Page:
Study examines impact of using digital technologies.

SW – 05/2020

The use of robots, telepresence and wearable devices can help ensure that care can continue in times of confinement, home quarantine and social distancing. This is one of the findings from the report ‘Impact of digitalisation on social services’ published by the European Foundation for the Improvement of Living and Working Conditions (Eurofound). The report looks at the use of digital technologies in social services as well as policy initiatives to promote digitalisation.

The use of digital technologies in social services in Europe has not been studied to the same extent as their use in healthcare. The digitalisation of social services is often done in conjunction with healthcare (for example, creating databases to share health and social records) or as part of broader public sector reforms. The aim of digitalising social services is often to achieve cost-efficiency and enable older people to live independently for as long as possible.

Report conclusions

One of the report’s key findings is that the fragmentation of social service providers and the information and technologies they use (that is, their lack of interoperability) has a negative impact on the uptake of digital technologies. Lack of skills and training for staff is also a barrier to the uptake of digital technologies.

Due to high costs, safety concerns and resistance from carers and the public, the use of robots in social care has been limited. Artificial intelligence (AI) is used to plan resource allocation and to process applications for cash benefits or benefits in kind. AI can also predict the individual needs of service users. Platforms are used to put providers and users of home care and childcare facilities in contact with each other. In the future, this technology might be increasingly used in social services where public provision declines.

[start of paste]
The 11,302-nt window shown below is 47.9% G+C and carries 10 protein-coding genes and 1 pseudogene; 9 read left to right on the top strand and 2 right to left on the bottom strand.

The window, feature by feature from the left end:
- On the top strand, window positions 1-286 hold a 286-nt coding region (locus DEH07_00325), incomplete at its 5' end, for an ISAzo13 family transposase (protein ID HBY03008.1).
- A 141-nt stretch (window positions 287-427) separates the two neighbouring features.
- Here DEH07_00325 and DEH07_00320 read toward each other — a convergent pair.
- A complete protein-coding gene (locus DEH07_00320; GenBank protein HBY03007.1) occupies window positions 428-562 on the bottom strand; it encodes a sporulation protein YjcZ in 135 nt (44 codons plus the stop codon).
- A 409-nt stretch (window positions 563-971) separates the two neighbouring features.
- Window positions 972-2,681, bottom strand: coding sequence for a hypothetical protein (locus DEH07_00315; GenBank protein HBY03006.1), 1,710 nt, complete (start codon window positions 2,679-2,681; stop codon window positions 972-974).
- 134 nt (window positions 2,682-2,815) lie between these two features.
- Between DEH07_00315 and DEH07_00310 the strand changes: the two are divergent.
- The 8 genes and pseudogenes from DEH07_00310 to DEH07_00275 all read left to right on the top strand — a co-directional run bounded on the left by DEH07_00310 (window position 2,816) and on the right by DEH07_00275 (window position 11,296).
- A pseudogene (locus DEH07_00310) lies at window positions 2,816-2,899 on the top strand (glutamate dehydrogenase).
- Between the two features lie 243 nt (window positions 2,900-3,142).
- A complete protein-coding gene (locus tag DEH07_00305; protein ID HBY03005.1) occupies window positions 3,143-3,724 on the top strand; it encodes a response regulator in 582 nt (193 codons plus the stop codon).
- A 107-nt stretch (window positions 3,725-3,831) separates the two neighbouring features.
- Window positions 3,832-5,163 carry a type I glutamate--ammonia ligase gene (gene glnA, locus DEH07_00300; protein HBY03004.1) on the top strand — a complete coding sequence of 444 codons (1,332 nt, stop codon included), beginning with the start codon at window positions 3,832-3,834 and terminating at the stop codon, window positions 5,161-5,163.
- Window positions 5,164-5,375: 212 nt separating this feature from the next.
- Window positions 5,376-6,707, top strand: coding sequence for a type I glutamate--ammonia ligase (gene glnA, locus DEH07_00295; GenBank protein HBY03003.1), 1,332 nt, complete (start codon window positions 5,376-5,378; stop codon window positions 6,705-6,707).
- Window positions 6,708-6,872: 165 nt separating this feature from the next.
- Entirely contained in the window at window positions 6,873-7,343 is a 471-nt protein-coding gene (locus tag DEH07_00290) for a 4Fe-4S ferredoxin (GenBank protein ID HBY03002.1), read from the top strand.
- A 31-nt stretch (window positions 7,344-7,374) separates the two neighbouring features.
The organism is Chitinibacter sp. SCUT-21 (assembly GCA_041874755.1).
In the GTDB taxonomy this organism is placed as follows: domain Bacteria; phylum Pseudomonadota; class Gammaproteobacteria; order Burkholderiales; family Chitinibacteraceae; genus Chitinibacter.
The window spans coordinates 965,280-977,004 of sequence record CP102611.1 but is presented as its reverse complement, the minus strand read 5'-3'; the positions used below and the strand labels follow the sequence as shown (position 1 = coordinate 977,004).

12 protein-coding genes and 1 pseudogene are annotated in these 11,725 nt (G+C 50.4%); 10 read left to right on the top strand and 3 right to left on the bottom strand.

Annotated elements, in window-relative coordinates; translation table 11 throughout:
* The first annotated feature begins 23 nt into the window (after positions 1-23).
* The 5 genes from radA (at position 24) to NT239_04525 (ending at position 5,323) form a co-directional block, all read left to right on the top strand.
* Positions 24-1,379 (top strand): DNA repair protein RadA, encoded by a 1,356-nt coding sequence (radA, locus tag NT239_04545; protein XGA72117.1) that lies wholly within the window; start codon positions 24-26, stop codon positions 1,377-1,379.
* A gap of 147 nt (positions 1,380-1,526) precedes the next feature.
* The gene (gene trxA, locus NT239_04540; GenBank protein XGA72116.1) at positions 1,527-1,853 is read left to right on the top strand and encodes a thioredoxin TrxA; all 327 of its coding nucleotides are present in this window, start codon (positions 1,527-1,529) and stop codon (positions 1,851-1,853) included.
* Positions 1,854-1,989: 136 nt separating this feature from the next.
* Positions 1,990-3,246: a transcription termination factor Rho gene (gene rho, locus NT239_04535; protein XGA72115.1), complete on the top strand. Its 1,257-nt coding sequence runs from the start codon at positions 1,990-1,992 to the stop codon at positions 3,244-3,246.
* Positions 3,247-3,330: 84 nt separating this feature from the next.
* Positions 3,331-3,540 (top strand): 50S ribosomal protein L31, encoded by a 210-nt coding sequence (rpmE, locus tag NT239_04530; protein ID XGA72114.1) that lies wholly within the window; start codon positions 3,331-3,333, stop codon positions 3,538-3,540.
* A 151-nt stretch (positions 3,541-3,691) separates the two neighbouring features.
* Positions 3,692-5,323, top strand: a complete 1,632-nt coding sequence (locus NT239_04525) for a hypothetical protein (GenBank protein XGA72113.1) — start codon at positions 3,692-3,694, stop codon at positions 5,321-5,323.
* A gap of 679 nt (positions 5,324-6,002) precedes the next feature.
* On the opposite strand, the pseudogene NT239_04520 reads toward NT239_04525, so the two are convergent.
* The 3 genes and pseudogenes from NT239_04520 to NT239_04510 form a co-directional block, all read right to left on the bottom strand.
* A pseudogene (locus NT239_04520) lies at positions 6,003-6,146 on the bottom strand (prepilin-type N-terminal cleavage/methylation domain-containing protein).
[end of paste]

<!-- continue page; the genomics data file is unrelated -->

However, the use of digital technologies in social services could bring benefits. For example, digital technologies could help to reduce costs by preventing the need for more costly and intensive care and medical treatment, by helping to detect fraud more effectively, or by making more efficient use of scarce resources. For example, the automation or reduction of administrative processes could increase productivity and allow carers to spend more time on other tasks.

However, there are also cases where digitalisation results in a higher workload, for example when staff involved in the digitalisation of services need to spend more time reporting, monitoring or supporting those using the services.

Policy recommendations

One of the key policy recommendations is to strengthen digital skills and digital literacy, which should help to overcome resistance and build users’ confidence in digital technologies.

Bridging the digital divide and investing in digital infrastructure and skills are both crucial. This is all the more important given the COVID-19 pandemic, as these technologies are important tools for preventing infection. Examples include robots that test for symptoms or perform cleaning tasks, tracking apps used to monitor the risk of infection, and telemedicine used to diagnose people experiencing symptoms.

The Digital Education Action Plan announced by the Commission provides an opportunity to improve these skills. In addition, the InvestEU Fund will be used to mobilise public and private investment.